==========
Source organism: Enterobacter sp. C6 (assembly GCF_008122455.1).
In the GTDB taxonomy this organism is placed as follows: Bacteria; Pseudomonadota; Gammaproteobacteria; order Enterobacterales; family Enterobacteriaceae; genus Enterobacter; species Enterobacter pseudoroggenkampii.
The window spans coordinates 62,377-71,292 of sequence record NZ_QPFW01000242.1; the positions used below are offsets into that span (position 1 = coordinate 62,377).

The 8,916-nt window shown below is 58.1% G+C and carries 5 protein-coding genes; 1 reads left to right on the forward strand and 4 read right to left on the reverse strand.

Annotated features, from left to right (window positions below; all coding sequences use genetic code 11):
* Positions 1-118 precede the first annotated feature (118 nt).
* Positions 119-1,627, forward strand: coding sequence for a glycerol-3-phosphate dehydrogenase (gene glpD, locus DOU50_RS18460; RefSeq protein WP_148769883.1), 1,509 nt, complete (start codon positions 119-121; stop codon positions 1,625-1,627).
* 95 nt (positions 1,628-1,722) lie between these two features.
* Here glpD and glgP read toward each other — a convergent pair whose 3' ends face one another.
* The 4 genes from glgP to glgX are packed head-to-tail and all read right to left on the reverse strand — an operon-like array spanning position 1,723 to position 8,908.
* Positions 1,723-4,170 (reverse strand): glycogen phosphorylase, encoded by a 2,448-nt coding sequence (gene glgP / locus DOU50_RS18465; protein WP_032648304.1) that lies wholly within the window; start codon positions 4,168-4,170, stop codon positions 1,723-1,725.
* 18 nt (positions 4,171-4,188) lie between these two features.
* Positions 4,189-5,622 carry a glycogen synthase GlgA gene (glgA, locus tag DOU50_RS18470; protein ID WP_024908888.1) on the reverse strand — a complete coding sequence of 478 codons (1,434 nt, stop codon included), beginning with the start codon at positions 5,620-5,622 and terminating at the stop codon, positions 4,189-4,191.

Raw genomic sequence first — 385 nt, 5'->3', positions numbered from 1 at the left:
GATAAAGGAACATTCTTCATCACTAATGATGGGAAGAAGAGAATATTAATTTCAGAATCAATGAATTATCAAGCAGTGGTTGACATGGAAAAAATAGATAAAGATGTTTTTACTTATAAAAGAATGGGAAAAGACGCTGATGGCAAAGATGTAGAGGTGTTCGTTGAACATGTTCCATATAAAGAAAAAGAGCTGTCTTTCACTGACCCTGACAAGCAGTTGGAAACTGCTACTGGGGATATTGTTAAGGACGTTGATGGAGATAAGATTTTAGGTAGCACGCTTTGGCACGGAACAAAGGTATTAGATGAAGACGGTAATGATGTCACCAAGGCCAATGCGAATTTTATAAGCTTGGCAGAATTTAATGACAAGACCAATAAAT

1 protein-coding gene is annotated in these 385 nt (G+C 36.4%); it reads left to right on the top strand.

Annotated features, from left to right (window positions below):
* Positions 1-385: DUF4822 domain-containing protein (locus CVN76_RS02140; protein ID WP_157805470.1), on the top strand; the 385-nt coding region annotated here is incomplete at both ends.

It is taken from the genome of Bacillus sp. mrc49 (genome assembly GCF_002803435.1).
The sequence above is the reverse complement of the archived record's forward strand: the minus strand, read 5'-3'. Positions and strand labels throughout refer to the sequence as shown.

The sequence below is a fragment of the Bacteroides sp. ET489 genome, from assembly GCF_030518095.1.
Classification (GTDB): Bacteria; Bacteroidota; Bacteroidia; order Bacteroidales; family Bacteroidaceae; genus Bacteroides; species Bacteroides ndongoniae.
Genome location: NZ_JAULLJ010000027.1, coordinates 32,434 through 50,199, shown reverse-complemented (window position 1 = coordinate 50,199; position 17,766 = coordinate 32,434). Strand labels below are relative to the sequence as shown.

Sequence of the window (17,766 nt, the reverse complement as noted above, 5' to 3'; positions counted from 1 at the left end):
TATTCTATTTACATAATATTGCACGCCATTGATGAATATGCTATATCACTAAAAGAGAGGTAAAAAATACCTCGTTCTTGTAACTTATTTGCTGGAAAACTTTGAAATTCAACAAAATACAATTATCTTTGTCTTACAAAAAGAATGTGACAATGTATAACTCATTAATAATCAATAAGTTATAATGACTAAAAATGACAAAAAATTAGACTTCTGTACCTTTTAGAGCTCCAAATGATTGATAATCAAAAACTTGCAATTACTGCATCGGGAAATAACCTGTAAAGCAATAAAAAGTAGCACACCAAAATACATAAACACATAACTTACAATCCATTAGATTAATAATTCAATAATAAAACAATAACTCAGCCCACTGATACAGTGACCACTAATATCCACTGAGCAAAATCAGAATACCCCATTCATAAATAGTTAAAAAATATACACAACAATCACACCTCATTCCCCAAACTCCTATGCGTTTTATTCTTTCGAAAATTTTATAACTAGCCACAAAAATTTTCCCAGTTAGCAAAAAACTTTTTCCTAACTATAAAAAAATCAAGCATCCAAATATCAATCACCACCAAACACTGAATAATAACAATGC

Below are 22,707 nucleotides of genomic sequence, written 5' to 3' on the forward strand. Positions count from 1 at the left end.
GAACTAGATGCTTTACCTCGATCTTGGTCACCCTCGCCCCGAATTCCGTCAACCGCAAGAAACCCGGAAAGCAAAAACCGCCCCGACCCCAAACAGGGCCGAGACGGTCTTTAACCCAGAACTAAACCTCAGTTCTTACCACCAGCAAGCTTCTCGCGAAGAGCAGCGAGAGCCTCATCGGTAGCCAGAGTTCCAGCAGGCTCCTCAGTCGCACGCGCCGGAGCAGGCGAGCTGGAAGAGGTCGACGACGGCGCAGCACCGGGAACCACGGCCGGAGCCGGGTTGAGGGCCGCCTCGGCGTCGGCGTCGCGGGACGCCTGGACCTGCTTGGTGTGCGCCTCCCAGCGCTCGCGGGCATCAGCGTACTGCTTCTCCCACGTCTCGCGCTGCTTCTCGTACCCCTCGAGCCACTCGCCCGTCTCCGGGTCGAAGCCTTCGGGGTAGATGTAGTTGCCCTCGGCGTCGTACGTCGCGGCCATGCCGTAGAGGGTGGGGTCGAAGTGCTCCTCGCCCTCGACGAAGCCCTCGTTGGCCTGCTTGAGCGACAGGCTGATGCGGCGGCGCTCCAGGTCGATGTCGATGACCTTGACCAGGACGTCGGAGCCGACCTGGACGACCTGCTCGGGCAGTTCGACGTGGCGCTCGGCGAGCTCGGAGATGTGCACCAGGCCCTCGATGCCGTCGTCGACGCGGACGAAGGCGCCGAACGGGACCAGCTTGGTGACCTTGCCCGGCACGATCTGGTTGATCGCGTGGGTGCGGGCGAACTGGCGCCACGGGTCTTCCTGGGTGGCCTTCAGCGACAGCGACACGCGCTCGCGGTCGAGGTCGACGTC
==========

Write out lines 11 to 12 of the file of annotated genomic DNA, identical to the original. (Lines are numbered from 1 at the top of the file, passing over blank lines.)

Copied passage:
* Positions 1,723-4,170 (reverse strand): glycogen phosphorylase, encoded by a 2,448-nt coding sequence (gene glgP / locus DOU50_RS18465; protein WP_032648304.1) that lies wholly within the window; start codon positions 4,168-4,170, stop codon positions 1,723-1,725.
* 18 nt (positions 4,171-4,188) lie between these two features.